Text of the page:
HIV/AIDS Manageable - NGO

The AIDS Foundation of South Africa says HIV/AIDS in the country has become a manageable chronic condition.

The organisation’s chief executive officer, Debbie Matthew, says this can be attributed to the positive leadership from the government, the ground-breaking work by scientists and pressure from advocacy groups.

Matthew explains: "What treatment does, it reduces the viral load in that patient to almost undetectable levels which means they are less likely to transmit HIV to other people that they will come into contact with sexually…”

Zambia Denies Inmates AIDS Drugs

Zambia’s convicted prisoner, George Mwanza, has accused the authorities of violating his human rights and those of other HIV-positive inmates by failing to provide them with adequate care.
Mwanza, who is awaiting trial for statutory rape, told a courtroom packed with HIV/AIDS activists clad in white T-shirts that, "I have been prevented from accessing the anti-retroviral drugs and therapy from the clinic."

NGO Protest Over ARV Shortage

With antiretroviral (ARV) drug shortages persisting in Gauteng, the Treatment Action Campaign (TAC) embarked on a boycott at a World AIDS Day function at the weekend.

A group demonstrated outside Sethokga hostel in Tembisa on 1 December 2012, where Gauteng Health MEC, Hope Papo, led an AIDS awareness campaign.

TAC’s Gauteng branch reportedly submitted a list of hospitals and clinics battling with antiretroviral drug shortages to the department. 

An End to AIDS in Sight - UN Report

A United Nations (UN) report says that eradicating AIDS is in sight, owing to better access to drugs that can both treat and prevent the incurable human immunodeficiency virus (HIV) that causes the disease.

The report also states that an aim to eventually end the worldwide AIDS pandemic is not ‘merely visionary’ but ‘entirely feasible’.

Acute ARV Shortage Hits Zimbabwe

According to an article by Paidamoyo Chipunza, an acute shortage of anti-retroviral drugs in public health institutions in Zimbabwe is reportedly forcing patients to switch to drug combinations which compromise their health.

Chipunza, who states that some hospitals are said to be offering ARVs meant for children to adults, warns that mixing different regimens can result in treatment failure because the virus is highly mutagenic and becomes drug resistant.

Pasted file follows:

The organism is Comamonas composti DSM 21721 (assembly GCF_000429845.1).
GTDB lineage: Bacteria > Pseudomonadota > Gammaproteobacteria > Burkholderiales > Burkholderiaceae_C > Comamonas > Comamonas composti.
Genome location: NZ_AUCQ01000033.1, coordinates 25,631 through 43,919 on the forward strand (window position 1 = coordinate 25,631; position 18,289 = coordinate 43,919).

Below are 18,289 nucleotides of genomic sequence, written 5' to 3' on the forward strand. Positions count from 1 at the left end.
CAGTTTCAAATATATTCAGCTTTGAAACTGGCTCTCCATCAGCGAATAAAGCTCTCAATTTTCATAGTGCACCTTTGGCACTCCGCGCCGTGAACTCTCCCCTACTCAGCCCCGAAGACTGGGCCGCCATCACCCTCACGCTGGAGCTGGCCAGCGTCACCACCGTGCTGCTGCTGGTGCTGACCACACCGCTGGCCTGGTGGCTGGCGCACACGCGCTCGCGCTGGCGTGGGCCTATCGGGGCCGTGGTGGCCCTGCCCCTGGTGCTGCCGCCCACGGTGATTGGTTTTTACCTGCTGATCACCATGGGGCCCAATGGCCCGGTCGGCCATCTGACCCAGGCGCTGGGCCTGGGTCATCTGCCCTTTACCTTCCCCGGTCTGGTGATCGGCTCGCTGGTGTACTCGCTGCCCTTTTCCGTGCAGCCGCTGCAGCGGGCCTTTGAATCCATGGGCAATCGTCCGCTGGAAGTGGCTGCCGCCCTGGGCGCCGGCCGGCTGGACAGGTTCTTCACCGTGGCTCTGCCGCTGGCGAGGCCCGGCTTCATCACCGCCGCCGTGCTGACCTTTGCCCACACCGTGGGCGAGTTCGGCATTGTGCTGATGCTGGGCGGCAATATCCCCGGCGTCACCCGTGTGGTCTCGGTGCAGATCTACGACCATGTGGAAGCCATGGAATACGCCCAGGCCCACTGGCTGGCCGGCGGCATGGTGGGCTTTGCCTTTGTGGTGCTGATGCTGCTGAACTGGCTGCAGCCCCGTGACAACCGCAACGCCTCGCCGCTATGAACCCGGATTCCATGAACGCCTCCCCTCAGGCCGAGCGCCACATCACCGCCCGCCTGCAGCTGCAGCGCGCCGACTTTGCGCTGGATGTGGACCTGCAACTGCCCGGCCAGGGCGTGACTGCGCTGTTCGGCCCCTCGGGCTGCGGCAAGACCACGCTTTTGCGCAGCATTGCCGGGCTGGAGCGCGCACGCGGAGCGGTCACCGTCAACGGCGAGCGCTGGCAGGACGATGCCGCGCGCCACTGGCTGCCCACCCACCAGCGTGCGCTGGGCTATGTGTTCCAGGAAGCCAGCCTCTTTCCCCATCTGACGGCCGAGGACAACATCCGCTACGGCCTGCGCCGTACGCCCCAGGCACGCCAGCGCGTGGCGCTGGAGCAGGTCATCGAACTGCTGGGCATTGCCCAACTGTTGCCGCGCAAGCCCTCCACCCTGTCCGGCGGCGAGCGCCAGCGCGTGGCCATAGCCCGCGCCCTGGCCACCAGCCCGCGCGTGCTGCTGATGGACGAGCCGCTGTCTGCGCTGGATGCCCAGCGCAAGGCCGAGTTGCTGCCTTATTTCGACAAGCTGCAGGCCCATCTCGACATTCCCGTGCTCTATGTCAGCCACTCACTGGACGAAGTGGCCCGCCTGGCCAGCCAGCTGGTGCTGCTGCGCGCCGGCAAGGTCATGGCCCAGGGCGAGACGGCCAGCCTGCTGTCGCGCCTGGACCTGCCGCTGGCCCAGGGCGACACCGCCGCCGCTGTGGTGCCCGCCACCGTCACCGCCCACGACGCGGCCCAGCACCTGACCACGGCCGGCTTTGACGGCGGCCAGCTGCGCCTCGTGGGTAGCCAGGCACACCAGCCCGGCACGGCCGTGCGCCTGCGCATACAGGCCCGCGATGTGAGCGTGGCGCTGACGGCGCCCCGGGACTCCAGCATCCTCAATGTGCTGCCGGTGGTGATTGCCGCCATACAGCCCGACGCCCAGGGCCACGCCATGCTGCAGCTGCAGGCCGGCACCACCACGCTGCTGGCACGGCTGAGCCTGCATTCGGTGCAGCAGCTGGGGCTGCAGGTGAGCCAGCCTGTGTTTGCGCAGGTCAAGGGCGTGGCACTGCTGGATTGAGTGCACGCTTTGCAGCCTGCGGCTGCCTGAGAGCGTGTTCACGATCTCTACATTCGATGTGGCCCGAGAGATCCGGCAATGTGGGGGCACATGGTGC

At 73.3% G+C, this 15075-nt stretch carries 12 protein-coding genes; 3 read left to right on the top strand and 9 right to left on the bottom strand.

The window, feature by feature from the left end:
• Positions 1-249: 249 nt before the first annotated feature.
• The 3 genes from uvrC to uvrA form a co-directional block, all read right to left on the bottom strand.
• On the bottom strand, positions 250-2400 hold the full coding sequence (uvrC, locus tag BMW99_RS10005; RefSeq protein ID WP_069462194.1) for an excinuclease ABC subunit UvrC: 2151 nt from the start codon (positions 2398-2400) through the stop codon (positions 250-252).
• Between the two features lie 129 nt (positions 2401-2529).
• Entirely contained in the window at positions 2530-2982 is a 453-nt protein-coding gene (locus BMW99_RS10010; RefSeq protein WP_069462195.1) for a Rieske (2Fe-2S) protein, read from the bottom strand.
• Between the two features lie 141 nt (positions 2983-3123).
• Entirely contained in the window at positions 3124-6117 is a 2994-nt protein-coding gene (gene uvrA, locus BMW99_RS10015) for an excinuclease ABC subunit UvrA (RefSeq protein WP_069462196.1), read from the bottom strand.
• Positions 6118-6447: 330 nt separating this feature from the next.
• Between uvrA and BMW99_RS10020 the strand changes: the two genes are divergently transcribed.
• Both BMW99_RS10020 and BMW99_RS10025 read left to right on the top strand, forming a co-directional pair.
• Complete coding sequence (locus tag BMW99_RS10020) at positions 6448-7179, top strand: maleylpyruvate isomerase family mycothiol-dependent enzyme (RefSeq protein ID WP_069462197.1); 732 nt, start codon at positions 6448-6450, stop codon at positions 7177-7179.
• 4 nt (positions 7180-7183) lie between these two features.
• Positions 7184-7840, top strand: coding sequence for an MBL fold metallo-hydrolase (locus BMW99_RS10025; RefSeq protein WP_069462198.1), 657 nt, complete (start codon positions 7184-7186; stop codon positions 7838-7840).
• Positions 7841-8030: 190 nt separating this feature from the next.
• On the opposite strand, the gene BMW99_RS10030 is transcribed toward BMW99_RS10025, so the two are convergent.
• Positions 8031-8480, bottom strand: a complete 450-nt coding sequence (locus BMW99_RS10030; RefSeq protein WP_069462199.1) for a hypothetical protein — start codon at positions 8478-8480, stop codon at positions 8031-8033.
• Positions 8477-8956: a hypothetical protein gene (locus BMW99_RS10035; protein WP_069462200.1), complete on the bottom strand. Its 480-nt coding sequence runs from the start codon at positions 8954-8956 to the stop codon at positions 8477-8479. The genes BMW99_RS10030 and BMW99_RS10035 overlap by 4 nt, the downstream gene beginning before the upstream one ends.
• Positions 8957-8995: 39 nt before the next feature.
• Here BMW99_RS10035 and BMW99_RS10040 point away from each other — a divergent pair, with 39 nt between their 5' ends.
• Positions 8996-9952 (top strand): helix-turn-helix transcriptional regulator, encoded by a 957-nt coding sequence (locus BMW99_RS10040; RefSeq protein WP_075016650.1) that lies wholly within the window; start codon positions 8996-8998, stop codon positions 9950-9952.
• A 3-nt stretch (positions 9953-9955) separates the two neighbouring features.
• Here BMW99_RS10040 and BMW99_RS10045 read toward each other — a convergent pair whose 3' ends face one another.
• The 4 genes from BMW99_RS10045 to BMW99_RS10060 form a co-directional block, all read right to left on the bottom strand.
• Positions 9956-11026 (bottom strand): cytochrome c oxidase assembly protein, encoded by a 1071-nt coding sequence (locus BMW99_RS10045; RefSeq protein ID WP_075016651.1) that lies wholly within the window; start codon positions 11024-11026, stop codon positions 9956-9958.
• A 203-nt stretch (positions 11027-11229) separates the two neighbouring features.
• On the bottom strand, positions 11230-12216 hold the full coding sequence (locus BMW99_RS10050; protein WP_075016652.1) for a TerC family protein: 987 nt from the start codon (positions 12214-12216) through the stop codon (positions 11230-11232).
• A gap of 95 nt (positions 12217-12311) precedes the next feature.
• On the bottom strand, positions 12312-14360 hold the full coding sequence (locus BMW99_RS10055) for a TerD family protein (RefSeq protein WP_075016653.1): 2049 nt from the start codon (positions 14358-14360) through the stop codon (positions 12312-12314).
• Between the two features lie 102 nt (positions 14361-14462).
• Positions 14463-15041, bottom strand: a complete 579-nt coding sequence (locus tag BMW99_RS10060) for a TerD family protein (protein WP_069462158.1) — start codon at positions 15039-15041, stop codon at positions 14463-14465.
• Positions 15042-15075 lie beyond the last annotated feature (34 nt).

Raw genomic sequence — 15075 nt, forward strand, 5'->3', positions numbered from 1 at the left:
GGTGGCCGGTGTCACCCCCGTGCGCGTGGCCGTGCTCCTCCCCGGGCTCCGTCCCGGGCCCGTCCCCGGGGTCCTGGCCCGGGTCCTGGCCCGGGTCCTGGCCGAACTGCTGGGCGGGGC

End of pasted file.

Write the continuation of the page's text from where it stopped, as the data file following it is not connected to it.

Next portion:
Lipodystrophy, Side Effect of ARVs – Doctor

The condition, known as lipodystrophy, was recognised through changes in fat reduction or redistribution, often in one area, leading to abnormal body shape transformations.

In 2008, a 29-year old woman’s breasts started growing rapidly and got heavy, making life difficult for her. The woman said that in 2009, she was supposed to go for a breast reduction but could not because she was anaemic and had a bone marrow deficiency.

New HIV Drugs Partnership Announced

The South African government has announced a joint venture to reduce the cost of anti-retroviral drugs with a Swiss company.

Minister of Science and Technology, Naledi Pandor, points out that, the joint venture will establish the first pharmaceutical plant to manufacture active pharmaceutical ingredients [APIs] for anti-retroviral medicines in the country.

Pandor says that the purpose of producing the APIs locally is to try and reduce the cost of drugs to combat HIV that causes AIDS.

AIDS Patients Likely to Die – MSF

Médecins Sans Frontières (MSF) has warned that some 15 000 AIDS victims in the Democratic Republic of Congo are likely to die, waiting for lifesaving drugs in the next three years.

Medical coordinator, Anja De Weggheleire, says that the estimate of 15 000 dead in three years is horrifying but represents only the tip of the iceberg, since most victims don't even know they are infected.

Corruption Blamed for Lack of Services

Swaziland’s Minister of Finance, Majozi Sithole, has told the Senate that each year the country loses nearly double the annual social services budget to corruption, and NGOs are not being spared.

Sithole estimates that about R80 million a month is disappearing - amounting to about R960 million annually - while the government’s 2010/11 budget allocated R562 million to social services, including R182 million for education and R252 million for health.

Call for Africa to Invest in ARVs

International researchers have urged African governments and donors to increase HIV treatment programmes on the continent dramatically.

This follows the release of a landmark study released at the Sixth International Conference on HIV Pathogenesis, Treatment and Prevention in Rome, which shows infected Africans on antiretroviral (ARV) drugs now live almost as long as those who are HIV negative.


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